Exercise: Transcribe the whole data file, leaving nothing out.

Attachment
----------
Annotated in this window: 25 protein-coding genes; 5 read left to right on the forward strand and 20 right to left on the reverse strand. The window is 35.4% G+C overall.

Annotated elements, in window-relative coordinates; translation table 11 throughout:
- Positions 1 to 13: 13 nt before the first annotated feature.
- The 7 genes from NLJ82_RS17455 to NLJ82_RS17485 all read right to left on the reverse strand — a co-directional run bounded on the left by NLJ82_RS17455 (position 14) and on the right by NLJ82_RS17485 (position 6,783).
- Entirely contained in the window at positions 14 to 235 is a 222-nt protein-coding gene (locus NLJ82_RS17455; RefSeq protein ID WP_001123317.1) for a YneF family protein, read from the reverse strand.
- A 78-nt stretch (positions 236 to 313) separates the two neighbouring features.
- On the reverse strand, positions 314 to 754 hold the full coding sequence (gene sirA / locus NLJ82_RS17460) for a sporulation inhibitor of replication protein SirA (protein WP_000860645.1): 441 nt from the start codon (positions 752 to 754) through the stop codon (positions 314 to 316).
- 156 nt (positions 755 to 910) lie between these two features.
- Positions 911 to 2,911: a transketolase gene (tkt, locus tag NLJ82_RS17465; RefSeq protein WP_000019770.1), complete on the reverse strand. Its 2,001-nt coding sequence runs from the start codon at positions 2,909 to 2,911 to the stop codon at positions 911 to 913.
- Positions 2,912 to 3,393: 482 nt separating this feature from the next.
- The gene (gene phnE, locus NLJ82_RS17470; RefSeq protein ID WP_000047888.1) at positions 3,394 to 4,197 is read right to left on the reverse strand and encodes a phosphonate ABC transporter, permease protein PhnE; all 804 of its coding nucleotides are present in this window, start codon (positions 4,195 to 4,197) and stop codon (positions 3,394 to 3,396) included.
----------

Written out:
Annotated in this window: 25 protein-coding genes; 5 read left to right on the forward strand and 20 right to left on the reverse strand. The window is 35.4% G+C overall.

Annotated elements, in window-relative coordinates; translation table 11 throughout:
- Positions 1 to 13: 13 nt before the first annotated feature.
- The 7 genes from NLJ82_RS17455 to NLJ82_RS17485 all read right to left on the reverse strand — a co-directional run bounded on the left by NLJ82_RS17455 (position 14) and on the right by NLJ82_RS17485 (position 6,783).
- Entirely contained in the window at positions 14 to 235 is a 222-nt protein-coding gene (locus NLJ82_RS17455; RefSeq protein ID WP_001123317.1) for a YneF family protein, read from the reverse strand.
- A 78-nt stretch (positions 236 to 313) separates the two neighbouring features.
- On the reverse strand, positions 314 to 754 hold the full coding sequence (gene sirA / locus NLJ82_RS17460) for a sporulation inhibitor of replication protein SirA (protein WP_000860645.1): 441 nt from the start codon (positions 752 to 754) through the stop codon (positions 314 to 316).
- 156 nt (positions 755 to 910) lie between these two features.
- Positions 911 to 2,911: a transketolase gene (tkt, locus tag NLJ82_RS17465; RefSeq protein WP_000019770.1), complete on the reverse strand. Its 2,001-nt coding sequence runs from the start codon at positions 2,909 to 2,911 to the stop codon at positions 911 to 913.
- Positions 2,912 to 3,393: 482 nt separating this feature from the next.
- The gene (gene phnE, locus NLJ82_RS17470; RefSeq protein ID WP_000047888.1) at positions 3,394 to 4,197 is read right to left on the reverse strand and encodes a phosphonate ABC transporter, permease protein PhnE; all 804 of its coding nucleotides are present in this window, start codon (positions 4,195 to 4,197) and stop codon (positions 3,394 to 3,396) included.